Supplemental disclosures:

 

 

 

 

 

 

 

 

Interest received

 

$

121

 

 

$

125

 

Supplemental disclosures of non-cash transactions:

 

 

 

 

 

 

 

 

Issuance of common shares on conversion of subscription rights

 

 

 

 

 

14

 

Fair value of options exercised on a cashless basis

 

 

69

 

 

 

 

 

 

 

The accompanying notes are an integral part of these financial statements.

 

 

 

-5-

 

 


 

 

 

XENON PHARMACEUTICALS INC.

Notes to Financial Statements

(Unaudited)

(Expressed in thousands of U.S. dollars except numbers of shares)

1.

Nature of the business:

Xenon Pharmaceuticals Inc. (the “Company”), incorporated in 1996 under the British Columbia Business Corporations Act and continued federally in 2000 under the Canada Business Corporation Act, is a clinical-stage biopharmaceutical company discovering and developing a pipeline of differentiated therapeutics for orphan indications that it intends to commercialize on its own, and for larger market indications that it intends to partner with global pharmaceutical companies.

On October 1, 2014, the Company effected a 1 for 4.86 reverse share split of its common and Series A, B and E redeemable convertible preferred shares. At the time of the consolidation, there were no outstanding Series C and D preferred shares and therefore such series were not included in the consolidation. Accordingly, (i) every 4.86 common shares were combined into one common share, (ii) every 4.86 redeemable Series A, B and E convertible preferred shares were combined into one redeemable convertible preferred share, (iii) the number of common shares into which each outstanding subscription right was exchangeable into common shares were proportionately decreased on a 1 for 4.86 basis, (iv) the number of common shares into which each outstanding option to purchase common shares was exercisable were proportionately decreased on a 1 for 4.86 basis, and (v) the exercise price for each such outstanding option to purchase common shares was proportionately increased on a 1 for 4.86 basis. All of the share numbers, share prices, and exercise prices prior to October 1, 2014 have been adjusted, on a retroactive basis, to reflect this 1 for 4.86 reverse share split.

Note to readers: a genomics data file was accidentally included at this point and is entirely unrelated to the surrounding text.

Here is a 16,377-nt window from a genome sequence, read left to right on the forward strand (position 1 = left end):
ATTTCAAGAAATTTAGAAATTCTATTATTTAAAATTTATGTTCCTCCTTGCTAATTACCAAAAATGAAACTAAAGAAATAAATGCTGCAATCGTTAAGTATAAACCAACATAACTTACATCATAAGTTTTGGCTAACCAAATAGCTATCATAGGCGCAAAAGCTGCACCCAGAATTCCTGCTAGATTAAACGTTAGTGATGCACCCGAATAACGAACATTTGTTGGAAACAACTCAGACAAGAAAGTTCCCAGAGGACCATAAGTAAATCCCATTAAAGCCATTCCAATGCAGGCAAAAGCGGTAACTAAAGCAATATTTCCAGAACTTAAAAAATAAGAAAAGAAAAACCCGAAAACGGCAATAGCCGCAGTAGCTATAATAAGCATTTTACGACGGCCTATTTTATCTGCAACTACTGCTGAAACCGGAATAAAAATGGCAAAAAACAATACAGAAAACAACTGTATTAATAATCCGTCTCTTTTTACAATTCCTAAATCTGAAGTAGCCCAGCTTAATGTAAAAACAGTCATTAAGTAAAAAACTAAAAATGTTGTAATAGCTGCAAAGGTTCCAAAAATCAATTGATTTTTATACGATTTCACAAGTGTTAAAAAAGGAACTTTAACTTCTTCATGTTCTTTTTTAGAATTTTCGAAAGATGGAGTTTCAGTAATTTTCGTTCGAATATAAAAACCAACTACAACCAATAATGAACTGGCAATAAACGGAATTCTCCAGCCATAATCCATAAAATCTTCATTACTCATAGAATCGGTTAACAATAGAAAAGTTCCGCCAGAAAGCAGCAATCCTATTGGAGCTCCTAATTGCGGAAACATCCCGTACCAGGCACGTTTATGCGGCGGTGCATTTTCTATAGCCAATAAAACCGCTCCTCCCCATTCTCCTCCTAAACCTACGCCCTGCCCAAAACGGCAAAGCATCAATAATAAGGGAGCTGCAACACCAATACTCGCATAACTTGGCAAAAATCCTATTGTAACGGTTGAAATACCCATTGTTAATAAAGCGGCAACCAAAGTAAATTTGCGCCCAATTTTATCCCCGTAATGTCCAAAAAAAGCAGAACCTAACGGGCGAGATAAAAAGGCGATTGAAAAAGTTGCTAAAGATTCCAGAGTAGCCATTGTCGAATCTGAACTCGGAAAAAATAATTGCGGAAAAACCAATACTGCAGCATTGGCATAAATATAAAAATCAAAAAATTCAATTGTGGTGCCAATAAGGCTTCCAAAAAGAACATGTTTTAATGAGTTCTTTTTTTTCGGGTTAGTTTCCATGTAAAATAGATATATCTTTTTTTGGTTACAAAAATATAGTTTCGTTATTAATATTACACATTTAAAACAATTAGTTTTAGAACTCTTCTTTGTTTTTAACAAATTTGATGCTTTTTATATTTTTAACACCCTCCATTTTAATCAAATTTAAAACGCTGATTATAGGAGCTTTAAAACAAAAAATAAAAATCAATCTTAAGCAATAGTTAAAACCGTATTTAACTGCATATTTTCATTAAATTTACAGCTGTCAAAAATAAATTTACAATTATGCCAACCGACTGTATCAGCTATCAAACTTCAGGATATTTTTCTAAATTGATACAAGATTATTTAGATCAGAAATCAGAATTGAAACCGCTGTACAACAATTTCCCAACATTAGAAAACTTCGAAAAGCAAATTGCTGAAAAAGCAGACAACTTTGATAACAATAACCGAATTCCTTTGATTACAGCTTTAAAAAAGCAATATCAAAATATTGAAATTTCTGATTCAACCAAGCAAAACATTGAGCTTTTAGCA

On November 10, 2014, the Company completed an initial public offering (“IPO”) of 4,600,000 of its common shares at a price to the public of $9.00 per share. On November 10, 2014, the Company also completed a private placement, in which the Company issued 495,000 of its common shares to an affiliate of Genentech, Inc. (“Genentech”) at a price of $9.00 per share. Immediately prior to the closing of the IPO, all outstanding convertible preferred shares were converted into 7,725,924 common shares and 10,201 outstanding subscription rights were converted into 10,201 common shares. Following the IPO, there were no preferred shares or subscription rights outstanding.

2.

Basis of presentation:

These financial statements are presented in U.S. dollars.